Writing a Compelling, Informative News Lede

Snappy ledes tell who, what, where, when, why, and how

Celebrity being interviewed and photographed by paparazzi at event

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What is a lede? A lede is the first paragraph of any news story. Many would say that it’s also the most important part, as it introduces what is to come. A good lede must accomplish three specific things:

  • Give readers the main points of the story
  • Get readers interested in reading the story
  • Accomplish both of these in as few words as possible

Typically, editors want ledes to be no longer than 35 to 40 words. Why so short? Well, readers want their news delivered quickly, and a short lede does just that.

What Goes in a Lede?

For news stories, journalists use the inverted pyramid format, which means starting with the "five W’s and H:” who, what, where, when, why, and how.

  • Who: Who is the story about?
  • What: What happened in the story?
  • Where: Where did the event you’re writing about occur?
  • When: When did it occur?
  • Why: Why did this happen?
  • How: How did this happen?

Lede Examples

Now that you understand the basics of a lede, see them in action with these examples.

Lede Example 1

Let’s say you’re writing a story about a man who was injured when he fell off a ladder. Here are your "five W’s and H:"

  • Who: the man
  • What: He fell off a ladder while painting.
  • Where: at his house
  • When: yesterday
  • Why: The ladder was rickety.
  • How: The rickety ladder broke.

So your lede might go something like this:

"A man was injured yesterday after falling from a rickety ladder which collapsed as he was painting his home."

This sums up the main points of the story in just 19 words, which is all you need for a good lede.

Lede Example 2

Now you’re writing a story about a house fire in which three people suffered smoke inhalation. Here are your "five W’s and H:"

  • Who: three people
  • What: They suffered smoke inhalation in a house fire and were hospitalized.
  • Where: at their house
  • When: yesterday
  • Why: A man fell asleep while smoking in bed.
  • How: The cigarette ignited the man's mattress.

Here's how this lede might go:

"Three people were hospitalized for smoke inhalation yesterday from a house fire. Officials say the fire was ignited when a man in the home fell asleep while smoking in bed."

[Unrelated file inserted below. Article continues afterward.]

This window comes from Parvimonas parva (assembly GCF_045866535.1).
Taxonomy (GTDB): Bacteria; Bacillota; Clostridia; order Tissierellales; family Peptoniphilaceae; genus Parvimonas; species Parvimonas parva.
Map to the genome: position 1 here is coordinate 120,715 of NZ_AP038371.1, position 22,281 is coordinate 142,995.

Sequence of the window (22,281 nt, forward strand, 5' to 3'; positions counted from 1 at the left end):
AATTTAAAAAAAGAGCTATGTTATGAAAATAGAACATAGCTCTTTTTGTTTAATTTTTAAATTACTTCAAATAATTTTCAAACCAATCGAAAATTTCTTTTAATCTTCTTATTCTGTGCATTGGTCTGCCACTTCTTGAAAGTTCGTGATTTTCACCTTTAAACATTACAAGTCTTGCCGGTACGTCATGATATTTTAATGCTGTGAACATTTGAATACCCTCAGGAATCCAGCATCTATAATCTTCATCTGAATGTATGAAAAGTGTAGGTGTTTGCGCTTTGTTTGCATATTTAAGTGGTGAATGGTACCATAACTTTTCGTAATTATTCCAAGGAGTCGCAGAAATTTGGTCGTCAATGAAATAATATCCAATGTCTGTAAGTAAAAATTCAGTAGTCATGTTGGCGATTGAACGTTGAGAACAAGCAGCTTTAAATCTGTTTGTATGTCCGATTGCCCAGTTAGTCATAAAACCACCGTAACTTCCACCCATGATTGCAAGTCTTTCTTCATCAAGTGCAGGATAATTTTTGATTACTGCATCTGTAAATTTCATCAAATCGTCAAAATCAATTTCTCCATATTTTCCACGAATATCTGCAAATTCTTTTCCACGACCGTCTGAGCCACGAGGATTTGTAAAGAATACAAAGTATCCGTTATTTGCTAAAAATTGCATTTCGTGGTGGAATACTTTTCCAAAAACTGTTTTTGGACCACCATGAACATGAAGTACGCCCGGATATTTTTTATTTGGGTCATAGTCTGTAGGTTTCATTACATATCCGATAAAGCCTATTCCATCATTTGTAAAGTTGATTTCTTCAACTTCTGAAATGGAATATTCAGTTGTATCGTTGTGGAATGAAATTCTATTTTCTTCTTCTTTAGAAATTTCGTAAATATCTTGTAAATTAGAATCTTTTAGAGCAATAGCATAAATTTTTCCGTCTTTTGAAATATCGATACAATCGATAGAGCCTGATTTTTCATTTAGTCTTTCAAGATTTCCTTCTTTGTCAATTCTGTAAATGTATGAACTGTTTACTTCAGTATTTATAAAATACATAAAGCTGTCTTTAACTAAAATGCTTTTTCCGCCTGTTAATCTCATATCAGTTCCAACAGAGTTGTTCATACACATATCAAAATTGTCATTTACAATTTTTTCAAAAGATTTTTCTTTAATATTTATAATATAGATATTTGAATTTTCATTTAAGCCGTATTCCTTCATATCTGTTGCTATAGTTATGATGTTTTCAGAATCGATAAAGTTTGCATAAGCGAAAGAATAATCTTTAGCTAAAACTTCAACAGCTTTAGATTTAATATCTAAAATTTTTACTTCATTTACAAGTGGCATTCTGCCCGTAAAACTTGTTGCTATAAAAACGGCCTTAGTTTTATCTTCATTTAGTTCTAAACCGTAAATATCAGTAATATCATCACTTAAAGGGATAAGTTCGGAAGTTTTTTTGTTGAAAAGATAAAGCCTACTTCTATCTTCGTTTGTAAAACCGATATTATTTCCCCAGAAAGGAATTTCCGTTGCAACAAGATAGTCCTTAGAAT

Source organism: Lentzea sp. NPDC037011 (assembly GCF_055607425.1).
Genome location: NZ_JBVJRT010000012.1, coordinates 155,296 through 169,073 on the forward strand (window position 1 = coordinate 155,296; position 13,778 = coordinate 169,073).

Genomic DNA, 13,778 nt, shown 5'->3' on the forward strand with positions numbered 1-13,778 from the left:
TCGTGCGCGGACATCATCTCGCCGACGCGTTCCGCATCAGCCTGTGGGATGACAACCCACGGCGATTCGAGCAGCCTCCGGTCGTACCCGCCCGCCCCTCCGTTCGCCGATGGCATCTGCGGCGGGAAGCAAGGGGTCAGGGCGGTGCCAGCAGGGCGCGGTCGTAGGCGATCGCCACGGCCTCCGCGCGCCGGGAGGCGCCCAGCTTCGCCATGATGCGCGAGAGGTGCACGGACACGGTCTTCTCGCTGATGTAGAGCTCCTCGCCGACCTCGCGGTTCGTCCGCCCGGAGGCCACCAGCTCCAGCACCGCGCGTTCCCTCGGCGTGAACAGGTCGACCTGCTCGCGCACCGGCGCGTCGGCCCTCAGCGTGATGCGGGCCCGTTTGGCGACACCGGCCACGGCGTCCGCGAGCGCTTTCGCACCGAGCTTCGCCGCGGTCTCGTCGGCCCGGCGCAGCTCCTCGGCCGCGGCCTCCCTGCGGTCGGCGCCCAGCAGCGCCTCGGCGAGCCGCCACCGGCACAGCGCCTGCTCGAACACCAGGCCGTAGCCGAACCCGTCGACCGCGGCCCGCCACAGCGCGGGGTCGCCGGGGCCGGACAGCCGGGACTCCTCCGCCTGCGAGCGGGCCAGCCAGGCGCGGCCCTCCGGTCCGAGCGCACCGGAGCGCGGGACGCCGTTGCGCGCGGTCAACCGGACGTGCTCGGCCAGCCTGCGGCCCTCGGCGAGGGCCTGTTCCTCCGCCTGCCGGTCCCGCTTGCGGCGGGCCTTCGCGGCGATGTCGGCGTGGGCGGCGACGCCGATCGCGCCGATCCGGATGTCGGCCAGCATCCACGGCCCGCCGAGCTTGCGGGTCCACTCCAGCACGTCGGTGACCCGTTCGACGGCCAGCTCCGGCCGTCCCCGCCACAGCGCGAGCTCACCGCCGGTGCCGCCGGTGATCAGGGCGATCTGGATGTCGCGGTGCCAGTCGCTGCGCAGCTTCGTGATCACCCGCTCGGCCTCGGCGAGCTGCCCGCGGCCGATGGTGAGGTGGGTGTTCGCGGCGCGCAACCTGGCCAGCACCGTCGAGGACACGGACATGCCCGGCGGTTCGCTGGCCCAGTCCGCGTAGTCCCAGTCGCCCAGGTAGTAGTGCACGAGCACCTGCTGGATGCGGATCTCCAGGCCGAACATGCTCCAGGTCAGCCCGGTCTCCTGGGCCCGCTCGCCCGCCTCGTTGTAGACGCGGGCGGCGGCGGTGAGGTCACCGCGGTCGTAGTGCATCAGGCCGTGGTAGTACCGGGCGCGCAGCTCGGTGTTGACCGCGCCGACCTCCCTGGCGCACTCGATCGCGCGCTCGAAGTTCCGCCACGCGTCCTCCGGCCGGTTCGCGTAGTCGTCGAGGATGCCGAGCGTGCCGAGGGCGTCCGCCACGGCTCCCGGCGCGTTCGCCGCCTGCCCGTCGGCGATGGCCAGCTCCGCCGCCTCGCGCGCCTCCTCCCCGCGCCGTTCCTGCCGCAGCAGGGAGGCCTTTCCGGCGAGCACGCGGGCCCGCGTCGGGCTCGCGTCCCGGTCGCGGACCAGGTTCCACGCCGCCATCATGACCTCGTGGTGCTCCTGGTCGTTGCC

This lede clocks in at 30 words. It's a little longer than the last one, but still short and to the point.

Lede Example 3

Here's something a bit more complicated—this is a story about a hostage situation. Here are your "five W’s and H:"

  • Who: six people, one gunman
  • What: The gunman held six people hostage in a restaurant for two hours before surrendering to police.
  • Where: Billy Bob's Barbecue Joint
  • When: last night
  • Why: The gunman tried robbing the restaurant but police arrived before he could escape.
  • How: He ordered the six people into the kitchen.

Here's how this lede might go:

"A failed robbery of Billy Bob’s Barbeque last evening resulted in six being held hostage as police surrounded the building. The suspect surrendered without incident following a two-hour standoff."

This lede is 29 words, which is impressive for a story that has a bit more complexity to it.

Write Ledes on Your Own

Here are some examples to try on your own.

Lede Exercise 1

  • Who: Barrett Bradley, the president of Centerville College
  • What: He announced tuition will be raised 5%.
  • Where: at a gathering in the college's amphitheater
  • When: yesterday
  • Why: The college is facing a $3 million deficit.
  • How: He will ask the college's board of trustees to approve the tuition hike.

Lede Exercise 2

  • Who: Melvin Washington, point guard for the Centerville High School basketball team
  • What: He scored a record 48 points to lead the team to the state championship over the rival team from Roosevelt High School.
  • Where: in the school's gymnasium
  • When: last night
  • Why: Washington is a gifted athlete who observers say has an NBA career ahead of him.
  • How: He is a remarkably precise shooter who excels at making three-pointers.

Lede Exercise 3

  • Who: Centerville Mayor Ed Johnson
  • What: He held a press conference announcing he has a drinking problem and is stepping down from his post.
  • Where: in his office at City Hall
  • When: today
  • Why: Johnson says he is entering rehab to deal with his alcoholism.
  • How: He will step down and deputy mayor Helen Peterson will take over.
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Your Citation
Rogers, Tony. "Writing a Compelling, Informative News Lede." ThoughtCo, Aug. 27, 2020, thoughtco.com/how-to-write-a-great-lede-2074346. Rogers, Tony. (2020, August 27). Writing a Compelling, Informative News Lede. Retrieved from https://www.thoughtco.com/how-to-write-a-great-lede-2074346 Rogers, Tony. "Writing a Compelling, Informative News Lede." ThoughtCo. https://www.thoughtco.com/how-to-write-a-great-lede-2074346 (accessed June 5, 2023).